Want to get under the skin of thai culture? or to get fit fast? Then take a trip to a Muay Thai kick boxing camp — even the luxury spa hotels are offering boxing rings and personal trainers…
IT’S A SHORT yet choppy boat ride along Bangkok’s Chao Phraya river to the Wat Muay Thai Training Camp, but the change of temperature from my air-conditioned suite at The Siam causes beads of sweat to drip down my forehead. As the phut-phut of the engine dies, our brightly-coloured long boat sidles up to the dock, a Buddhist monk in orange robes appears smiling and I bow my head in customary recognition before quickly clambering onto the jetty.
In front of me stands the temple of Wat Wimutayarama, but I’m not here to admire golden buddhas or ornate gables — my destination is an unremarkable corrugated-roof gym tucked around the corner. I’m on a journey to discover why my husband is so obsessed with the martial arts; and why a growing number of farangs (foreigners) are taking up the national sport, Muay Thai — Thai kick boxing.
Although one side of the building consists merely of wire mesh, open to the cooling breeze from the river, the children inside are covered in sweat. While some relentlessly punch or kick boxing bags, others spar in a full-sized boxing ring, gently tapping each other when the other drops their guard. I step inside, over a sleeping stray dog, and, sensing an audience, they attempt to drop each other to the floor. Eager to impress, one ducks a punch, grins and performs a cartwheel, much to the amusement of his friends.
While the training regime is tough — daily jogs before and after school, plus two hours on the pads or bags — the atmosphere is light-hearted and jovial. Aged from around six upwards, most of the children are skinny with more protruding ribs than muscles, but from the sound of the thud of shins on the pads, it’s clear they can pack a punch double their body weight.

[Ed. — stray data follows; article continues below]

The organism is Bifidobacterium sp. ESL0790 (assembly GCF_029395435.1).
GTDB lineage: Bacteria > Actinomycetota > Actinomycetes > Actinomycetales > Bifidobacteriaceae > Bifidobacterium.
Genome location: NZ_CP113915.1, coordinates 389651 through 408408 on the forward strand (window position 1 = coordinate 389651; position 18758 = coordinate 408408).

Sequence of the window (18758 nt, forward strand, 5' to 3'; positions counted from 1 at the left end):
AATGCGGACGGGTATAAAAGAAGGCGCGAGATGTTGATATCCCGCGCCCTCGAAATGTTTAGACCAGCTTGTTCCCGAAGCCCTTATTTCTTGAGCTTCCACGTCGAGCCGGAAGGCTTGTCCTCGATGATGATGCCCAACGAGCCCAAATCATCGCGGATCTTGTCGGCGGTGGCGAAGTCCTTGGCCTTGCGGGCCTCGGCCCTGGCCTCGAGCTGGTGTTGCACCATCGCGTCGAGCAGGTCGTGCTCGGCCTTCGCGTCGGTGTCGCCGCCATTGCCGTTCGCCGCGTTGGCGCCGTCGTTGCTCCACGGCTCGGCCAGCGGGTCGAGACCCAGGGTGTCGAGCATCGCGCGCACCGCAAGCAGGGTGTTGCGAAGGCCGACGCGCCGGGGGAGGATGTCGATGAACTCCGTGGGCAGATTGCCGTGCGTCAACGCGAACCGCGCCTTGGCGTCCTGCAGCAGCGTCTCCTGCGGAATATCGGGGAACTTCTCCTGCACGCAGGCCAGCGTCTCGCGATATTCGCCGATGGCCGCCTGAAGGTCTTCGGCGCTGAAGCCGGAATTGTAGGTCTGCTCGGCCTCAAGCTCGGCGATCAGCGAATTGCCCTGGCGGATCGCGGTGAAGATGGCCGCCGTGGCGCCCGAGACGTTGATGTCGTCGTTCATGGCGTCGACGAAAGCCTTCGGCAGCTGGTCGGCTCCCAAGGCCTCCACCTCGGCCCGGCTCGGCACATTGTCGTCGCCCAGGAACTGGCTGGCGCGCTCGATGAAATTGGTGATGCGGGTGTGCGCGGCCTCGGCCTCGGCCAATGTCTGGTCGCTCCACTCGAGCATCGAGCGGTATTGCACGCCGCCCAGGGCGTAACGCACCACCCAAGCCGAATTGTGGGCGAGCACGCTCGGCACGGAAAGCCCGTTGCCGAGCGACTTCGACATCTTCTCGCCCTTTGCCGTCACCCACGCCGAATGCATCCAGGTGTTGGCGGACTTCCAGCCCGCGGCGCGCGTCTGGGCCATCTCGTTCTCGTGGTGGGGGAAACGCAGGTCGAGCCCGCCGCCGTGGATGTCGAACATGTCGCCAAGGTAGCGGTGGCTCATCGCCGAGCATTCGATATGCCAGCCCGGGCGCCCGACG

The training camp was established around nine years ago when a local Thai man asked the monks if they would donate a small plot of land to start a makeshift gym for the local community. Like hundreds of Muay Thai centres around the country, his aim is to get impoverished children off the street and teach them a discipline that could keep them out of trouble and, for the talented ones, provide a ticket out of poverty. While some kids live locally, turning up daily for sessions, around 10 boys call this camp their home, sleeping on mattresses on the floor in a tiny adjacent room.
As most Thais are Buddhists and believe their good deeds will lead to everlasting happiness, charitable acts are commonplace. Kru Keng, who now manages the camp, tells me several Muay Thai trainers donate their time to teach the kids while the villagers donate food. The equipment and other necessities are paid for with the money the children earn by competing in Muay Thai matches around the country — they get to keep 50% of it, some of them sending money back to their families in the countryside. The more fights they win, the more they will get paid to compete with higher prize money as a bonus, Kru Keng says, pointing proudly at his 10-year-old son, who has won 150 fights and was recently crowned national champion in his 21kg weight class.